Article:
Analog & digital: best of both worlds in one energy-efficient system

The fusion of 2D semiconductors and ferroelectric materials could lead to joint digital and analog information processing, with significant improvement in energy consumption, electronic device performance, and lead to novel functionalities.
© 2023 Sadegh Kamaei / Titouan Veuillet / EPFL

We live in an analog world of continuous information flow that is both processed and stored by our brains at the same time, but our devices process information digitally in the form of discrete binary code, breaking the information into bits. Researchers at EPFL's School of Engineering have revealed a pioneering technology that combines the potential of continuous analog processing with the precision of digital devices. By seamlessly integrating ultra-thin, two-dimensional semiconductors with ferroelectric materials, the research, published in Nature Electronics, unveils a novel way to improve energy efficiency and add new functionalities in computing. The new configuration merges traditional digital logic with brain-like analog operations.

Faster and more efficient electronics

The innovation from the Nanoelectronics Device Laboratory (Nanolab), in collaboration with Microsystems Laboratory, revolves around a unique combination of materials leading to brain-inspired functions and advanced electronic switches, including the standout negative capacitance Tunnel Field-Effect Transistor (TFET). In the world of electronics, a transistor or "switch" can be likened to a light switch, determining whether current flows (on) or doesn't (off). These are the famous 1s and 0s of binary computer language, and this simple action of turning on and off is integral to nearly every function of our electronic devices, from processing information to storing memory. The TFET is a special type of switch designed with an energy-conscious future in mind. Unlike conventional transistors that require a certain minimum voltage to turn on, TFETs can operate at significantly lower voltages. This optimized design means they consume considerably less energy when switching, thus significantly reducing the overall power consumption of devices they are integrated into.

According to Professor Adrian Ionescu, head of Nanolab, "Our endeavors represent a significant leap forward in the domain of electronics, having shattered previous performance benchmarks, and is exemplified by the outstanding capabilities of the negative-capacitance tungsten diselenide/tin diselenide TFET and the possibility to create synaptic neuron function within the same technology."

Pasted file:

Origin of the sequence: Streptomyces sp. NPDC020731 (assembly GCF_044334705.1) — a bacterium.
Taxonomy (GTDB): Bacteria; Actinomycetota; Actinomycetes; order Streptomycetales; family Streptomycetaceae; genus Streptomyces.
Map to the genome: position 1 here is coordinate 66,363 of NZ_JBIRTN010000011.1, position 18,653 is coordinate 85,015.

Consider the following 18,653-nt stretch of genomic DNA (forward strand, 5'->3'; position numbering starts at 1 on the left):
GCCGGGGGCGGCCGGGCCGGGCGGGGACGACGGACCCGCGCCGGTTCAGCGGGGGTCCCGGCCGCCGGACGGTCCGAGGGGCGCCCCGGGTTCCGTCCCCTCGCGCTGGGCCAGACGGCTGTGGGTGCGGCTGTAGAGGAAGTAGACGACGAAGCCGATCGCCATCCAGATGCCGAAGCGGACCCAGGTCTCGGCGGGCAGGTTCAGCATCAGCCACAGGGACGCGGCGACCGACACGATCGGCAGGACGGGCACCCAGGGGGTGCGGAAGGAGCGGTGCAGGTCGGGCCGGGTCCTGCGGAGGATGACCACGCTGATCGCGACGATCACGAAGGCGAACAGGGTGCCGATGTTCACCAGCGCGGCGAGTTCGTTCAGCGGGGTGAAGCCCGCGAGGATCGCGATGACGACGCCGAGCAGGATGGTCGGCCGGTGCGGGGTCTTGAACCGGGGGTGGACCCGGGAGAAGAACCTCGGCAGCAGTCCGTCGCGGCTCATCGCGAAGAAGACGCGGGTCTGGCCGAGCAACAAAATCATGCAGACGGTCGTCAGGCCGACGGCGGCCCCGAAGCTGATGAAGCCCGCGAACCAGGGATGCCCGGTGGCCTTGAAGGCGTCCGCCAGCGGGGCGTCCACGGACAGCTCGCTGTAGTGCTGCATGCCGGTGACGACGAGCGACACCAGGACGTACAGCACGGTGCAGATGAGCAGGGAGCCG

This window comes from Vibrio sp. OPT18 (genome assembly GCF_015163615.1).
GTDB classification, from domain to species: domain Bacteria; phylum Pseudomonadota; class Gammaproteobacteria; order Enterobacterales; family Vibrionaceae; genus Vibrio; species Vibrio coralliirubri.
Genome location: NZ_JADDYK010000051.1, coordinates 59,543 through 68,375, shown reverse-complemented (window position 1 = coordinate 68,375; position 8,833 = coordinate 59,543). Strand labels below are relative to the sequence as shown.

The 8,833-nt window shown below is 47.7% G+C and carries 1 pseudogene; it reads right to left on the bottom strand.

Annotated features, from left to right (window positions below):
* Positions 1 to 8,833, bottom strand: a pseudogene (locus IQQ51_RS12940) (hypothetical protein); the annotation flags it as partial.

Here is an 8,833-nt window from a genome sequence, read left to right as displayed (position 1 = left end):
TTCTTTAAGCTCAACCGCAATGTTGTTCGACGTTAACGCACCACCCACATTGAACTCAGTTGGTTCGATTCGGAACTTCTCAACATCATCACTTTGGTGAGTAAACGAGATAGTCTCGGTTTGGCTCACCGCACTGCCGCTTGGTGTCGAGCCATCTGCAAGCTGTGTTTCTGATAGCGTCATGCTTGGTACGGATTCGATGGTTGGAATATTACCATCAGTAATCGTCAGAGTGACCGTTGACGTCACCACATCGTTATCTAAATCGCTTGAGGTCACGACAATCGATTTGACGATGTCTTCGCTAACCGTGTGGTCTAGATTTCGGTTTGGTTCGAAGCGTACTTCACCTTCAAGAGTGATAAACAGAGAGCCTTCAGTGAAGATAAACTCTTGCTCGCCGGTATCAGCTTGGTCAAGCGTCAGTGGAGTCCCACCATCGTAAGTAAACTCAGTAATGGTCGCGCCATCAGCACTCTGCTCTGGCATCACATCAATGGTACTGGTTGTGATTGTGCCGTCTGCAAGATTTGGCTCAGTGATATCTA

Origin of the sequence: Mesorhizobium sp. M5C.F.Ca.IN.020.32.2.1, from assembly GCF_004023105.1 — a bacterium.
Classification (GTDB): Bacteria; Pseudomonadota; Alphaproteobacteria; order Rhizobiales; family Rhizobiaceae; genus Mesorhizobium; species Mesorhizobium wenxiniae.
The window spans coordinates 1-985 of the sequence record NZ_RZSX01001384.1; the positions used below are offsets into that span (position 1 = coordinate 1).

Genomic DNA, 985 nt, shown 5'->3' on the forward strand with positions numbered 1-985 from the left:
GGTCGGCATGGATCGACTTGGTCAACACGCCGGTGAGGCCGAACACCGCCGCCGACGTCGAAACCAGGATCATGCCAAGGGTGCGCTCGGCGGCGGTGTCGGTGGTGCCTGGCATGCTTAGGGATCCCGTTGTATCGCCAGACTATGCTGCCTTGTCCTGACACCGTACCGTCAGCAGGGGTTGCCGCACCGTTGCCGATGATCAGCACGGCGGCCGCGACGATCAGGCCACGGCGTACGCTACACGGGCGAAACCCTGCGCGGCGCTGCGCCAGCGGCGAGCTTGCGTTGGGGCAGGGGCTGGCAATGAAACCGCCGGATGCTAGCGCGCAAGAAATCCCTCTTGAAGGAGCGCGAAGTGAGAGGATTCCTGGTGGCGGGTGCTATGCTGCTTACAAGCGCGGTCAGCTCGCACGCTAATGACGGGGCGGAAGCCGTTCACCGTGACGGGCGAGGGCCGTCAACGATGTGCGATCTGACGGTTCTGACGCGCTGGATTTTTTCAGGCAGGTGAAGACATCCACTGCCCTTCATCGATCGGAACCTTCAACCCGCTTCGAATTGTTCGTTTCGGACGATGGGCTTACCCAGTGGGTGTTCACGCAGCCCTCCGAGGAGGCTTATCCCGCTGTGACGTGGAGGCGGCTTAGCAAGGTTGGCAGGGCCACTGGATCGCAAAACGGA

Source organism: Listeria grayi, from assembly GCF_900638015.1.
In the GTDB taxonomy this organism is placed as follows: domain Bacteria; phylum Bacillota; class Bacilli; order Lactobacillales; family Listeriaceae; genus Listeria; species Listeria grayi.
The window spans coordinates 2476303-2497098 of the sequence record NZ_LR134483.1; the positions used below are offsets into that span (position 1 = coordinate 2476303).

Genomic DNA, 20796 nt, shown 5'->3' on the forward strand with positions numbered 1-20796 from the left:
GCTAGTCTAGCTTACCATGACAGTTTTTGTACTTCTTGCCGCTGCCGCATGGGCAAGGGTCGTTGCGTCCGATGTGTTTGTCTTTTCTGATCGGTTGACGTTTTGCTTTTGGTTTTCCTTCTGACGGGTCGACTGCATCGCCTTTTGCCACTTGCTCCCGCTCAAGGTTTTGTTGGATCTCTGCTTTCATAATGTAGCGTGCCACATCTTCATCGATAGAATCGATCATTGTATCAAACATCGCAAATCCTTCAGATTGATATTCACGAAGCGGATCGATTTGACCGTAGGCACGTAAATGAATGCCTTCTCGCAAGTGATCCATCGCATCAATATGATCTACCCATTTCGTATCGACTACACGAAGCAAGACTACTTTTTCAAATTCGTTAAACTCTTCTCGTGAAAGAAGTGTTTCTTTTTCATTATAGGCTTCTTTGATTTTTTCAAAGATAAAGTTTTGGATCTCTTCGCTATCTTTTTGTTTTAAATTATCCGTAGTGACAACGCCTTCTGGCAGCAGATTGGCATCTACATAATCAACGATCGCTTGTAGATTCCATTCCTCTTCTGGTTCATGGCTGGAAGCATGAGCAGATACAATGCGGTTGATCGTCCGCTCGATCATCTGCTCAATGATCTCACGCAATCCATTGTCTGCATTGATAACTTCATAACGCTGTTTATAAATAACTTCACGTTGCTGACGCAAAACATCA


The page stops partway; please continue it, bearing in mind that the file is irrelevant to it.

Sadegh Kamaei, a PhD candidate at EPFL, has harnessed the potential of 2D semiconductors and ferroelectric materials within a fully co-integrated electronic system for the first time. The 2D semiconductions can be used for ultra-efficient digital processors whereas the ferroelectric material provides the possibility to continuously process and store memory at the same time. Combining the two materials creates the opportunity to harness the best of the digital and analog capacities of each. Now the light switch from our above analogy is not only more energy efficient, but the light it turns on can burn even brighter. Kamaei added, "Working with 2D semiconductors and integrating them with ferroelectric materials has been challenging yet immensely rewarding. The potential applications of our findings could redefine how we view and interact with electronic devices in the future."

Blending traditional logic with neuromorphic circuits

Furthermore, the research delves into creating switches similar to biological synapses – the intricate connectors between brain cells – for neuromorphic computing. “The research marks the first-ever co-integration of von Neumann logic circuits and neuromorphic functionalities, charting an exciting course toward the creation of innovative computing architectures characterized by exceptionally low power consumption and hitherto unexplored capabilities of building neuromorphic functions combined with digital information processing,” adds Ionescu.

Such advances hint at electronic devices that operate in ways parallel to the human brain, marrying computational speed with processing information in a way that is more in line with human cognition. For instance, neuromorphic systems might excel at tasks that traditional computers struggle with, such as pattern recognition, sensory data processing, or even certain types of learning. This blend of traditional logic with neuromorphic circuits indicates a transformative change with far-reaching implications. The future may well see devices that are not just smarter and faster but exponentially more energy-efficient.